Saturday, December 26, 2009

Military says it will study health problems associated with burn pits

From Stars & Stripes:

WASHINGTON — Military health officials who have steadfastly denied that burn pits in Iraq and Afghanistan cause serious health problems will launch a massive study next year to see if they’re wrong.

Officially, the Pentagon still says the toxic smoke from the pits is not to blame for the fatal cancers and respiratory illnesses suffered by some troops upon returning from the war zones. But Dr. Craig Postlewaite, director of the Defense Department’s Force Health Protection programs, said that researchers “are keeping the door open” on the issue.

“When we look at the health outcome data of those exposed [to the burn pits] we’re not seeing a great increase in respiratory illnesses,” he said in an interview with Stars and Stripes this week. “But we’ve become aware in the last several months that there have been a handful of conditions diagnosed by military physicians where they’ve indicated there could be an inhalational exposure cause.”

That doesn’t mean burn pits are to blame, he said — dust and sand, cigarette smoke or other unknown airborne particulates could be at fault. However, he said, it does indicate that more research is needed on the issue.

The move comes amid criticism that Pentagon officials have overlooked dozens of serious illnesses related to combat zone burn pits — used at numerous bases to dispose of everyday trash, broken furniture and even excess combat equipment.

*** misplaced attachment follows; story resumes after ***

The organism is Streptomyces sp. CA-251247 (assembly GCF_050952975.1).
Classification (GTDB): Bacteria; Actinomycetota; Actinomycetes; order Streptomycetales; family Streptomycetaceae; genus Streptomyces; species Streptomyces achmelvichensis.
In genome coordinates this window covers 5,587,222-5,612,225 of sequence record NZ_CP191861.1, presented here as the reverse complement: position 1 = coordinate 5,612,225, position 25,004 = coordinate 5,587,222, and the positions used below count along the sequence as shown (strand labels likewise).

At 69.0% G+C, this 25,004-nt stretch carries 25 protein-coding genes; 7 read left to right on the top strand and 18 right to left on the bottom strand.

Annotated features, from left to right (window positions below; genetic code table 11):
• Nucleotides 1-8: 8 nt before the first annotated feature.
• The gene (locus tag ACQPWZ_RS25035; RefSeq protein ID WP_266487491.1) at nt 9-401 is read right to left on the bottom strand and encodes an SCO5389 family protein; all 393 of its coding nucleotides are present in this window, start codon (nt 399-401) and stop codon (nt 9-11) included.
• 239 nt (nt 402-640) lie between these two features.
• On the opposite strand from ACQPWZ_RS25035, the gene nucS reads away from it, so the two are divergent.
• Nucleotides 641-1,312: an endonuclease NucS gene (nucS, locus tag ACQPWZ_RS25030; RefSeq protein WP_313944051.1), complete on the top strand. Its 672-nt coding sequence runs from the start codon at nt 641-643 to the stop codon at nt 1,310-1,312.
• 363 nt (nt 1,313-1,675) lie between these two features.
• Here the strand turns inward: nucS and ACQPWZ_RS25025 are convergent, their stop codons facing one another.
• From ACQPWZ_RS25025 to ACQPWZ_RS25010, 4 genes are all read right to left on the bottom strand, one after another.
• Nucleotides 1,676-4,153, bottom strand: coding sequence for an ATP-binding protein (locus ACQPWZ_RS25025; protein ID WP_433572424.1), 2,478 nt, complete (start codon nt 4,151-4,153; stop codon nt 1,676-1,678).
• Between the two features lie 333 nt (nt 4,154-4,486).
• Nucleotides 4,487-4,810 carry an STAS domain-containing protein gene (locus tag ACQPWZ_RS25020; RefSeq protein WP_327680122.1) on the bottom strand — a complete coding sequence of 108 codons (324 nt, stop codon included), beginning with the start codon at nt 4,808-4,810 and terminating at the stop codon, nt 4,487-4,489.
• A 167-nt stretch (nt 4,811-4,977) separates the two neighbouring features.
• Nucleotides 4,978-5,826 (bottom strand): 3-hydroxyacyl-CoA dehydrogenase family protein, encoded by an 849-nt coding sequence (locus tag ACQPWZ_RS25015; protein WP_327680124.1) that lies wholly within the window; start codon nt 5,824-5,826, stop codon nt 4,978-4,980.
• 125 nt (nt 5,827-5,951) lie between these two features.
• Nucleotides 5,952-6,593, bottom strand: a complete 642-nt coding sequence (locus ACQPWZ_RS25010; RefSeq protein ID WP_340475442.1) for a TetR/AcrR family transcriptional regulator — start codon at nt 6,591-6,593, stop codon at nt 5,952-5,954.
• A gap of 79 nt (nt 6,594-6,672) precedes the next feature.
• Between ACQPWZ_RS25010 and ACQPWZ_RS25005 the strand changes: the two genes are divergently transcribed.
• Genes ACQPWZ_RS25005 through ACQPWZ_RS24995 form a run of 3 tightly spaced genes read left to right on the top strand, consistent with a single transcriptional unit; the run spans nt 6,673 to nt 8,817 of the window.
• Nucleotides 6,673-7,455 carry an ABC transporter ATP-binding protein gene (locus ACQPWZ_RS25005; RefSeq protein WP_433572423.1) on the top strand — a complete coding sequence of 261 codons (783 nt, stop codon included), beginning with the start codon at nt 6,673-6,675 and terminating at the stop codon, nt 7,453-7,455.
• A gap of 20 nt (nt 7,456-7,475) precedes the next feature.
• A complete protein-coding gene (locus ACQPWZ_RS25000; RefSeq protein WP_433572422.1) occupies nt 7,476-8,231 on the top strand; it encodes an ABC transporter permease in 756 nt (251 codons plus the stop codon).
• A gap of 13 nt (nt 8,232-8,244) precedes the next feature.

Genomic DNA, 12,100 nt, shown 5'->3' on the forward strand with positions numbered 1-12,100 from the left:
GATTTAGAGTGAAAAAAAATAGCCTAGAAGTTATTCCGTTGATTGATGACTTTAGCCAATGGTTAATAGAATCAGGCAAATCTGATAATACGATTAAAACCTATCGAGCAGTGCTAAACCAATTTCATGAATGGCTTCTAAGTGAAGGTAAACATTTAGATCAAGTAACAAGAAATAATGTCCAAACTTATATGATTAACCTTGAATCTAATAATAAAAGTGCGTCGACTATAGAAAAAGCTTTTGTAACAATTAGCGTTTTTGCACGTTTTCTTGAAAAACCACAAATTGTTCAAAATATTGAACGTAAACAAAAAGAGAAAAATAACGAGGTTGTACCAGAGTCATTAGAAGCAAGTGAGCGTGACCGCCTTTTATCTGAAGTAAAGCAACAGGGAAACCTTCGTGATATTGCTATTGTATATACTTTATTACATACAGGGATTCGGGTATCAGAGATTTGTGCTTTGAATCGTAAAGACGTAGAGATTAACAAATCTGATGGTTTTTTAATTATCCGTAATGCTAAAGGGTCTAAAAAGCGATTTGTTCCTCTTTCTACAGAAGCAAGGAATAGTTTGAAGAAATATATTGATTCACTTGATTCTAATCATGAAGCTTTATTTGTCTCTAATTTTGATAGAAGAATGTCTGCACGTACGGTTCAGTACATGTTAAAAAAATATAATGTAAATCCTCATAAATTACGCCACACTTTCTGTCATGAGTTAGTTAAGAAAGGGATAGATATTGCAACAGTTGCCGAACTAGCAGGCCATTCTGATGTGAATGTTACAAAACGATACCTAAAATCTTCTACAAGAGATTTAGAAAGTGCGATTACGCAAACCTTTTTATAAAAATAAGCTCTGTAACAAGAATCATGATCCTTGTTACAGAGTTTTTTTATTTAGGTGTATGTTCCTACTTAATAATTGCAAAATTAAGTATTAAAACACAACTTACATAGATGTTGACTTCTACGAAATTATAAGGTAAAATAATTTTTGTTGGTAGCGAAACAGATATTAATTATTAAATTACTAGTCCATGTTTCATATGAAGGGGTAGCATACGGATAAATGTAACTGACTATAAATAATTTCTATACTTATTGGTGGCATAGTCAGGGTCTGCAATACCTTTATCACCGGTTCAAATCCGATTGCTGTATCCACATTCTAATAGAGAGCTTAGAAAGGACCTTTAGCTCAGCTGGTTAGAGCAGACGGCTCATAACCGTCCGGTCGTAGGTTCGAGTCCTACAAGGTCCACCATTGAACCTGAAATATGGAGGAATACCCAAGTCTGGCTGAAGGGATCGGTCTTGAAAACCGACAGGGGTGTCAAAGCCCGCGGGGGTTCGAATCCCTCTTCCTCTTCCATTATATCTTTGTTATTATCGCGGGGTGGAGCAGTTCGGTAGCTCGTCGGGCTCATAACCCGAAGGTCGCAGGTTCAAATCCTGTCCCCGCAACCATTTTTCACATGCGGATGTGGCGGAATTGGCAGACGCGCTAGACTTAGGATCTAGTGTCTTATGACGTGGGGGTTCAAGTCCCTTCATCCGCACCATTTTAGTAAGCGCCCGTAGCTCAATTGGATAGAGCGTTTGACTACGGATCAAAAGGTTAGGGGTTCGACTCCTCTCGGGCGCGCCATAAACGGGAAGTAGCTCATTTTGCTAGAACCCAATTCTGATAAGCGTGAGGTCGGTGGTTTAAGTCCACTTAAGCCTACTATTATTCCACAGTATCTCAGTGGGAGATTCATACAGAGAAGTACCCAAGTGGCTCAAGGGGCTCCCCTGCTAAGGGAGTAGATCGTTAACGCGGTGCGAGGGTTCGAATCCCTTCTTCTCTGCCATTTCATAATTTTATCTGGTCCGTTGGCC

So far, 22 class-action lawsuits related to alleged burn pit illnesses have been filed in federal courts, covering both contractors and soldiers exposed to the pits. Members of Congress have pushed military officials to respond to anecdotal reports of leukemia, lung tumors and other unusual cancers in troops stationed near some of the largest burn pits.

Most of the department’s current data on the pits’ acrid smoke comes from a 2007 study of the air quality around Balad Air Base in Iraq. Critics have blasted the methodology and thoroughness of the study, and Postlewaite admitted that the research provides only a snapshot of airborne particulate matter at that one location.

“Our previous assessment did not consider combined exposures, whether the dust and smoke together might cause problems,” he said. “It did not consider genetic susceptibility. If there are people being harmed by the smoke, it’s probably a relatively small number of people. But what we care about most is the health of our people.”

Joe Chenelly, spokesman for the Disabled Veterans of America, applauded the decision to further research the inhalation illnesses but “we’d like to see these sick troops getting more help right away and their families getting help right away.”

The group has compiled a list of more than 500 servicemembers suffering from what they believe are burn pit-related illnesses.

“We’d like to see every one of these burn pits shut down today,” he said. “The study costs will likely be more than what it would cost to get proper incinerators at these bases.”

Postlewaite said officials are still organizing sites and collection details for the study, but he expects a formal report on the data by the end of 2010. Both the Armed Forces Health Surveillance Center and the Department’s Deployment Health Research Center are involved in the effort.

The Department of Veterans Affairs has also promised to investigate the long-term health effects of exposure to the smoke, although the department does not currently recognize burn pit exposure as a presumed combat-connected illness.

In August, President Barack Obama promised the issue would not become another “Agent Orange,” the name for herbicides used heavily during the Vietnam War and later linked to serious health problems in civilians and U.S. troops. Veterans groups have fought with military agencies for years over health benefits related to that chemical exposure.